Breakdown in the snow
Today was the day to pack up camp for the last time and head back to civilization. A bit of a bummer day for the team, as we love being out in the wild, but also a gratitude day to be thankful that wilderness still exists and that we have had the opportunity to spend time there, soaking in the vast beauty, challenging our minds and bodies, and capturing it on film and in words for history and education’s sake.
The adventure doesn’t end here, however, as our trip out of the wild illustrates to a tee. The quickest way out from the highlands this time of year, except by foot, is by super-jeep — special four-wheel drive vehicles with huge tires that are designed to be able to “float” on the snow as well as make it up and down steep hillsides and over whatever terrain lays underfoot. Two of these vehicles picked us and our pulks up from our final camp spot in the afternoon, and we headed out.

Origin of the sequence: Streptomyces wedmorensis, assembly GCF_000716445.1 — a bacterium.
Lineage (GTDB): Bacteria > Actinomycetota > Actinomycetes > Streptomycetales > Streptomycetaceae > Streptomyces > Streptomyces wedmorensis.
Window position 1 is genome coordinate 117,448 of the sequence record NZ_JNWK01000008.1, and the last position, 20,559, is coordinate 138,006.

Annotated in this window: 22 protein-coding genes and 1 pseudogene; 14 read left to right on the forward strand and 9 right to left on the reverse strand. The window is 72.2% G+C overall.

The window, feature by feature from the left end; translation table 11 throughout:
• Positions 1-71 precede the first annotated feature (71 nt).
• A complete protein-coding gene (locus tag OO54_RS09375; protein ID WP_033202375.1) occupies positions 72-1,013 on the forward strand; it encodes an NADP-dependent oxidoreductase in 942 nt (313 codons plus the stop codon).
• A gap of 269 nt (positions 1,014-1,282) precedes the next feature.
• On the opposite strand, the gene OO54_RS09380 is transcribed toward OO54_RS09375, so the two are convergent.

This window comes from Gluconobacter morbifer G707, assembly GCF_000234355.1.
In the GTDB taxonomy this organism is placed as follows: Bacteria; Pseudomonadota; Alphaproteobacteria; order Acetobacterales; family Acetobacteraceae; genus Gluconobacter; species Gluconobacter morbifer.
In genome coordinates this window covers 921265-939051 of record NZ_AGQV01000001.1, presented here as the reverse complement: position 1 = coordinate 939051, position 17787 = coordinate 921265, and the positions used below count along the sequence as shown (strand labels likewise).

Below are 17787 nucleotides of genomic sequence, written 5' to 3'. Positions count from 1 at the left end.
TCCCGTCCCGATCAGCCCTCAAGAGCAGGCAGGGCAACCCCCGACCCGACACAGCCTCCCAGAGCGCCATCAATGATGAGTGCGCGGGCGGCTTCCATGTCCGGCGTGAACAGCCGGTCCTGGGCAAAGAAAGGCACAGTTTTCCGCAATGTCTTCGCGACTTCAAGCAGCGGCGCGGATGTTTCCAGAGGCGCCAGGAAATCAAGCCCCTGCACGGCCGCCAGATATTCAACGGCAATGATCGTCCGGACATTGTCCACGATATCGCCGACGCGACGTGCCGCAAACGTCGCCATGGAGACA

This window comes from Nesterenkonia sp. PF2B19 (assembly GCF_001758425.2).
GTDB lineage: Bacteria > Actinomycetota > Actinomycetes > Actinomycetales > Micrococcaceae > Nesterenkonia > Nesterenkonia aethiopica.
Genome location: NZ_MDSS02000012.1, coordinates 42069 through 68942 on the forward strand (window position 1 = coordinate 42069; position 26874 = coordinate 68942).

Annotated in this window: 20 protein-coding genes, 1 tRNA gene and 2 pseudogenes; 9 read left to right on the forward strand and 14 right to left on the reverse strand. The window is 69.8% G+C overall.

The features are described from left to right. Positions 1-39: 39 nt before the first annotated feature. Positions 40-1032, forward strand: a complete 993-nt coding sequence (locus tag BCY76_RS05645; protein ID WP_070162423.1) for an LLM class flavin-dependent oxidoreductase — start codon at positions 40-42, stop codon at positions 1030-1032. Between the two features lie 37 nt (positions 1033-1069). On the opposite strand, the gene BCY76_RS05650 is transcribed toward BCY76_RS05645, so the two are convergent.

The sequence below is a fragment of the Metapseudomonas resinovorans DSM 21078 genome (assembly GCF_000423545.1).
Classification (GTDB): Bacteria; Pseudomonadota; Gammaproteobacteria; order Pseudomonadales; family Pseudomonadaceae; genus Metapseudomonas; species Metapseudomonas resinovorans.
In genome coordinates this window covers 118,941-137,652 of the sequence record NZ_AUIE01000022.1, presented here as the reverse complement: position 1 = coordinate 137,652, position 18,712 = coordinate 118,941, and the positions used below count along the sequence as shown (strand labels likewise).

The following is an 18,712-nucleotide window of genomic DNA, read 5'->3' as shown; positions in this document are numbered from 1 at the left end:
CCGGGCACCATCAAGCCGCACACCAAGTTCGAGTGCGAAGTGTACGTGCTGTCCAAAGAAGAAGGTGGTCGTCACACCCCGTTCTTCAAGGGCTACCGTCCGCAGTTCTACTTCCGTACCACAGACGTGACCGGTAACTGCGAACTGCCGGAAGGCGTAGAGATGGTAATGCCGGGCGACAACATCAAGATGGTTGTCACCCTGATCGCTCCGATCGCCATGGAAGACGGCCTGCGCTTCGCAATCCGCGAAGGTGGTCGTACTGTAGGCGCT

We expected a bumpy, slippery ride that would take hours. We got much more. Eight hours later, we arrived at our lodging for the night, covering only about 100 miles in the meantime. In between we experienced an insane ride through deep, rock-strewn snow, along with two vehicle breakdowns, the second of which was particularly serious. The transmission died in one of the vehicles, causing the entire team along with the second driver to pile into the smaller vehicle, leaving behind our pulks and the bulk of our gear in the middle of nowhere on a mountain. Imagine all four of us crunched together in the backseat of a Nissan Patrol as it wound its way slowly across a snowy wilderness. Thankfully we all have a great sense of adventure and humor, as did our drivers.
We stopped at one point for a short break and the northern lights came out and danced above us and it was one of those perfect yet surreal moments that you know you will remember forever. Iceland has been good to us so far. We’re excited to see what adventures will engulf us in our final days here, as we visit a with a scientist at a geothermal plant, a school, a glaciologist, and a unique eco-village. Stay tuned 🙂